Church of St. Isidore the Farmer (San Fernando, Cebu)

Church of St. Isidore the Farmer

Part 5 of the Bluewater Maribago Beach Resort & Spa-sponsored City Tour

The town’s first church was constructed at Brgy. Pitalo but, after repeated repairs, it was decided that a new and much better church was be constructed on a land donated by Doña Clara Najarro at Taboan Market, not far from the town’s present cemetery.

The Neo-Gothic facade

The present masonry church was started by Fr. Miguel del Burgo on December 1870, following the plans of Spanish architect and engineer Don Domingo Esconrillas, and continued by Fr. Emiliano Diez on March 11, 1876. During the November 25, 1877 typhoon, half of the church’s roof, the sacristy and convent fell.  It was finished and solemnly blessed on October 25, 1886.

The pointed recessed arch main entrance

During World War II, the church was spared from war damage. In 1945, the separate, two storey, coral stone convent was turned into a school. From 1968-76, Fr. Constantino Boctoy renovated the church.

The right side of the church

Its Neo-Gothic facade has a flamboyant pointed, recessed arch main entrance flanked by two small pointed arch windows.  The main doorway is topped, above the cornice line, by a large, elaborately carved rose window.  Flat pilasters, mounted on high rectangular pedestals, rise up to the pediment line.  They end up in pinnacles and divide the facade into three vertical sections.

One of two bell towers

The upper level, integrated with the gable, is crowned at the apex by a cross and has a small, centrally located carved Augustinian emblem.  Traceries line eaves of the pediment. The church interior has been heavily renovated.

The church interior

A strong typhoon cut the tops of the twin Gothic-style square bell towers and they were never rebuilt to its original height. The present twin belfries, seemingly incongruous with the overall coral stone structure, were actually built in concrete later in the 20th century. They have one wheel window on the lower level, flame-like windows on the upper and both taper into spires topped by pinnacles at the corners of the painted dome.

The church altar

Church of St. Isidore the Farmer:  Natalio B. Bacalso South National Highway, Brgy. Poblacion South. Tel: (032) 488-9314. Feast of St. Isidore the Farmer: May 15.

How To Get There: San Fernando is located 29.3 kms. south of Cebu City. Buses to San Fernando park at the Cebu South Bus Terminal along N. Bacalso Ave. in Cebu City.  The church is just across the municipal hall.

Bluewater Maribago Beach Resort & Spa: Buyong, Maribago, Lapu-Lapu City, 6015, Cebu. Tel: (032) 492-0100. Fax: (032) 492-1808.  E-mail:   Website:  Metro Manila sales office: Rm. 704, Cityland Herrera Tower, 98 Herrera cor. Valero Sts., Salcedo Village, Makati City, Metro Manila. Tel: (02) 887-1348 and (02) 817-5751. Fax: (02) 893-5391.

Archdiocesan Shrine of St. Francis of Assisi (Naga City, Cebu)

Archdiocesan Shrine of St. Francis of Assisi

Part 4 of the Bluewater Maribago Beach Resort & Spa-sponsored City Tour

The town’s coral and limestone church was built by Fr. Simon Aguirre in 1839 following plans prepared by Bishop Santos Gomez Marañon.  Its bell tower was destroyed by the November 25, 1876 typhoon, repaired, destroyed again in 1942 and rebuilt in 1974 by Msgr. Cesar Alcoseba. On October 3, 2007, the church was upgraded as an archdiocesan shrine.

The unusual Baroque facade that suggests Mexican art

The convent was started in 1864 by Fr. Enrique Magaz, continued in 1882 by Fr. Gregorio Ros and finished in 1887 by Fr. Roman Gonzalez.  It was destroyed in 1942 and rebuilt in 1974 by Msgr. Cesar Alcoseba. During World War II, the original bell tower was destroyed and portions of the church were damaged. A new separate bell tower was built in 1979.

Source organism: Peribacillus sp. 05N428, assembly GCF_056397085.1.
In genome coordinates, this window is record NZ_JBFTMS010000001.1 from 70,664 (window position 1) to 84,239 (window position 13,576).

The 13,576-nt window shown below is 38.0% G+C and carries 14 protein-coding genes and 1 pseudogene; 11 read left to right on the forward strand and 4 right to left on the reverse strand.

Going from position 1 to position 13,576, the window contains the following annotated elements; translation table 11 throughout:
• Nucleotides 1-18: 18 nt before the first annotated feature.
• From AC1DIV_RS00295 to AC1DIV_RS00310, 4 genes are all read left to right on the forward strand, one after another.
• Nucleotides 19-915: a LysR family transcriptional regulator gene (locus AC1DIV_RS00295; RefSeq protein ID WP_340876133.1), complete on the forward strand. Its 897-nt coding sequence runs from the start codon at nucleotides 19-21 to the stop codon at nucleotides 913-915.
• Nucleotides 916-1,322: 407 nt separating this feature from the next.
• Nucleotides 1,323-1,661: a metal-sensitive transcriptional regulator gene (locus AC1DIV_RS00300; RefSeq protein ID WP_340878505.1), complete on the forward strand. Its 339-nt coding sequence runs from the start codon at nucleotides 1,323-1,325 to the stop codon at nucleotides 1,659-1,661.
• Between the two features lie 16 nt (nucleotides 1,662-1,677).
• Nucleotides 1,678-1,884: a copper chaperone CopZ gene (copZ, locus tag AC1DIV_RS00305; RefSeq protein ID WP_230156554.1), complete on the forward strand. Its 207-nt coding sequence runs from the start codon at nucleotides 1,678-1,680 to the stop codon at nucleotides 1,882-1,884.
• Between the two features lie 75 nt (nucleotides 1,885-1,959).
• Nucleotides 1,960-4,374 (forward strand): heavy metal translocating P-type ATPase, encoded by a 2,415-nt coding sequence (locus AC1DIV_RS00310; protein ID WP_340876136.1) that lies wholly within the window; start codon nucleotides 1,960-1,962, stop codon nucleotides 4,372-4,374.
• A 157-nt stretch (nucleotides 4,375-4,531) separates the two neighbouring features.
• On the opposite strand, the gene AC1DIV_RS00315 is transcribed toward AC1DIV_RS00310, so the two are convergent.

The side of the church

The church has one main nave, a transept and measures 75 m. long, 15.4 m. wide and 10.6 m. wide.  Angels and gargoyles guard its doors. It’s simple interior, relatively unchanged since it was built over a century ago, features a dropped ceiling bearing geometric patterns and a gilded retablo and cornices adorning the Corinthian pillars and side walls.  A huge statue of St. Francis of Assisi adorns the patio adjacent to the church.

The church interior

The unusual Baroque-style façade, suggestive of Mexican art that is skillfully integrated into the local Filipino religious architecture, has no distinct architectural style.  It has twin minaret-shaped buttresses with projecting domes and is divided into lower and upper rectangular panels.

The main and two side retablos

The bare lower panel has a triangular arched recessed main entrance with molded door jambs flanked by six square columns while the overly-decorated upper panel has a miniature retablo (the cross with outgoing rays represent the expansion of the Christian faith) flanked by two sets of tiny columns and a frieze heavily-decorated with ornamental Roman-like acanthus leaf patterns and self-repeating designs divided into several rows.


The pediment has a centrally located niche flanked by two sets of tiny columns with the Biblical saying Predicate Evangelicum omni creaturae.  It is also decorated with winged cherubs, rosettes, dancette or zigzag molding (below the raking cornice) and other embellishments. The symbols of the Cross, the Lamb of Sacrifice and the Eucharistic Monstrance are supported by ornamented columns resting on atlantes.

Statue of St. Francis of Assisi

Archdiocesan Shrine of St. Francis of Assisi: Cebu South Rd. Tel: (032) 489-9799  and (032) 272-2123. Feast of St. Francis of Assisi: October 10.

How To Get There: Naga is located 21.7 kms. south of Cebu City.

Bluewater Maribago Beach Resort & Spa: Buyong, Maribago, Lapu-Lapu City, 6015, Cebu. Tel: (032) 492-0100. Fax: (032) 492-1808.  E-mail:   Website:  Metro Manila sales office: Rm. 704, Cityland Herrera Tower, 98 Herrera cor. Valero Sts., Salcedo Village, Makati City, Metro Manila. Tel: (02) 887-1348 and (02) 817-5751. Fax: (02) 893-5391.